Самолеты (сортировка по:)
Страна Конструктор Название Год Фото Текст

LTG FD.1 / SD.1

Страна: Германия

Год: 1917


Lorenzen - helicopter - 1909 - Германия<– –>Lubeck-Travemunde - F.1/F.2/F.4 - 1914 - Германия

O.Thetford, P.Gray German Aircraft of the First World War (Putnam)

L.T.G. SD 1
  Six of these single-seat seaplanes (Seejagdeinsitzer) with some variation of the tail surfaces were constructed by the Luft Torpedo Gesellschaft, Johannisthal, known initially as L.T.G. and whose official abbreviation was "Torp". The aircraft were ordered on 8th February 1917 and delivery completed by 8th March 1918. Marine numbers 1299-1301 and 1518-1520 were allocated. No. 1299 was used solely as an experimental machine and carried out load tests. The engine generally credited to this aircraft is 150 h.p. Benz Bz III, but from photographs it is obvious, from the hand of the airscrew, that some sort of geared motor was installed. Span, 10.0 m. (32 ft. 9 3/4 in.). Length, 9.0 m. (29 ft. 6 3/8 in.). Height, 3.55 m. (11 ft. 7 3/4 in.). Weights: Empty, 895 kg. (1,969 lb.). Loaded, 1,165 kg. (2,563 lb.).

W.Green, G.Swanborough The Complete Book of Fighters

LTG FD 1 Germany

  The Luft Torpedo Gesellschaft (LTG) was established in March 1915, primarily for the development of an aerial torpedo. It expanded into aircraft sub-contract, and, on 8 February 1917, received a contract for three prototypes of an original single-seat twin-float fighter, the FD 1. A single-bay staggered equi-span biplane, the FD 1 was powered by a 150 hp Benz Bz III driving the propeller via a Loeb reduction gearbox. The first FD 1 was delivered in May 1917, in which month a further contract was placed for three additional prototypes embodying improvements. The three FD Is ordered under the initial contract were tested through September 1917, after overcoming engine and gearbox mounting deficiencies, but demonstrated poor manoeuvrability. The aircraft built against the second contract differed primarily in having extended dorsal and ventral fins, the first of these being delivered in late October 1917. The FD 1 was finally approved for service in March 1918, five aircraft being added to the Marine seaplane inventory, the first prototype having been destroyed during static load testing. The FD Is were not flown in combat, being placed in storage at Hage where they were discovered by the Allies in December 1918. One example of a landplane version of the FD 1 was flight tested at Johannisthal during 1917.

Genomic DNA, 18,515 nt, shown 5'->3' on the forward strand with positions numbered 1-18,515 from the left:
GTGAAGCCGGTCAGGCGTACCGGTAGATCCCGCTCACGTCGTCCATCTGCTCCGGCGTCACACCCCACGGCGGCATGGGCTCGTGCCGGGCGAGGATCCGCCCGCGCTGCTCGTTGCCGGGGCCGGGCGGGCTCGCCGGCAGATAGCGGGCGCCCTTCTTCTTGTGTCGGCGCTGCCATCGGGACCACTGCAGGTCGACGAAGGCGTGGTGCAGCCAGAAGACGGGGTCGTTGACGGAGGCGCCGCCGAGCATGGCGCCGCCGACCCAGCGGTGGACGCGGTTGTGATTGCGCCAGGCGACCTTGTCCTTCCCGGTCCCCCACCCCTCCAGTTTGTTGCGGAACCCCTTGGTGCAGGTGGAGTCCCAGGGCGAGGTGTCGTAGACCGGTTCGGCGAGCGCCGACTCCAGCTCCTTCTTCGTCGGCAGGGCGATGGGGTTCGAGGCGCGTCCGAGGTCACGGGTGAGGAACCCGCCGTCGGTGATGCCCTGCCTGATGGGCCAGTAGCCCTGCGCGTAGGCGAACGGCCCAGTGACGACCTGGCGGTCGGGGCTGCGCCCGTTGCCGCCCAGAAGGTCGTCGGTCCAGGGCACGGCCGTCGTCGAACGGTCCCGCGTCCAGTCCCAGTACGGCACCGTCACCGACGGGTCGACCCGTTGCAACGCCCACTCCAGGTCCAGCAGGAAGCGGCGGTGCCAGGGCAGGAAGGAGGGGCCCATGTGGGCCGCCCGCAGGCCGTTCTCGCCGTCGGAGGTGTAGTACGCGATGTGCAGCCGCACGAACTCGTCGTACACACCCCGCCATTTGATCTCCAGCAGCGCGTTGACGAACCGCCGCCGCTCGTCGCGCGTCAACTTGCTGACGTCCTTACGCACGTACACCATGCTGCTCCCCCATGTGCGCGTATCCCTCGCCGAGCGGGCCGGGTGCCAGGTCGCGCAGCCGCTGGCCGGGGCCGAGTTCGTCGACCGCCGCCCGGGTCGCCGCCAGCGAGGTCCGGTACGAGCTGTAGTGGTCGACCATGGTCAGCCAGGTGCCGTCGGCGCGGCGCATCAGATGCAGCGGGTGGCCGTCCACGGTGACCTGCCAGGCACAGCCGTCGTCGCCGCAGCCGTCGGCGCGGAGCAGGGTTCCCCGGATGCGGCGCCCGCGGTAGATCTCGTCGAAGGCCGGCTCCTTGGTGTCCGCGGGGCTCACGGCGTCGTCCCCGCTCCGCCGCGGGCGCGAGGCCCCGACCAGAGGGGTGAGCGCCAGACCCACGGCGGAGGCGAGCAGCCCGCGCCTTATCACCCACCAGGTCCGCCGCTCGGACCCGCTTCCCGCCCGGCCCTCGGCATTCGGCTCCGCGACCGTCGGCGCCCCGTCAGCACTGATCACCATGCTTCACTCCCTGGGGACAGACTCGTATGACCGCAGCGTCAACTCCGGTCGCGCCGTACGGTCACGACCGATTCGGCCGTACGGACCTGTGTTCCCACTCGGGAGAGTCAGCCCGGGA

Max speed, 90 mph (145 km/h).
Time to 3,280 ft (1 000 m), 4.5 min.
Empty weight, 1,973 lb (895 kg).
Loaded weight, 2,568 lb (1165 kg).
Span, 32 ft 9 3/4 in (10,00m).
Length, 29 ft 6 1/3 in (9,00 m).
Height, 11 ft 7 3/4 in (3,55 m).

J.Herris German Seaplane Fighters of WWI (A Centennial Perspective on Great War Airplanes 2)

L.T.G. FD1
  The Luft Torpedo Gesellschaft, Johannisthal, normally designed aerial torpedoes. Nevertheless, L.T.G. built Marine #1299 and delivered it to Warnemunde, were it was destroyed during load testing. Three re-designed aircraft were ordered, and the first two were delivered to the SVK in July 1918. The type was still being tested when the war ended. The engine was listed as a 150 hp Benz Bz.III. However, the hand (direction of rotation) of the propeller is opposite to normal German engines, including the Benz, indicating the engine must have been geared, but details are not known.

J.Herris - German Seaplane Fighters of WWI /Centennial Perspective/
Three FD1 prototypes, Marine #1299-1301, were ordered. Marine #1299 shown here was destroyed during static load testing. Problems noted during testing resulted in an order for three redesigned versions, at least two of which were delivered to the SVK, but no production resulted.
J.Herris - German Seaplane Fighters of WWI /Centennial Perspective/
FD1 Marine Number 1518 was the first of three of the re-designed, strengthened FD1 fighters ordered; the vertical tail was greatly enlarged compared to the first version. It was delivered to the SVK in July 1918 together with Marine #1519. Testing was incomplete when the war ended. It is difficult to understand why an experimental single-seat floatplane fighter was being tested this late in the war after the great success of the Brandenburg two-seat floatplane fighters. Perhaps this aircraft was tested more to evaluate its technology than as a potential production aircraft.
W.Green, G.Swanborough - The Complete Book of Fighters
The LTG FD-1 floatplane fighter is seen in its definitive form with extended fins.
W.Green, G.Swanborough - The Complete Book of Fighters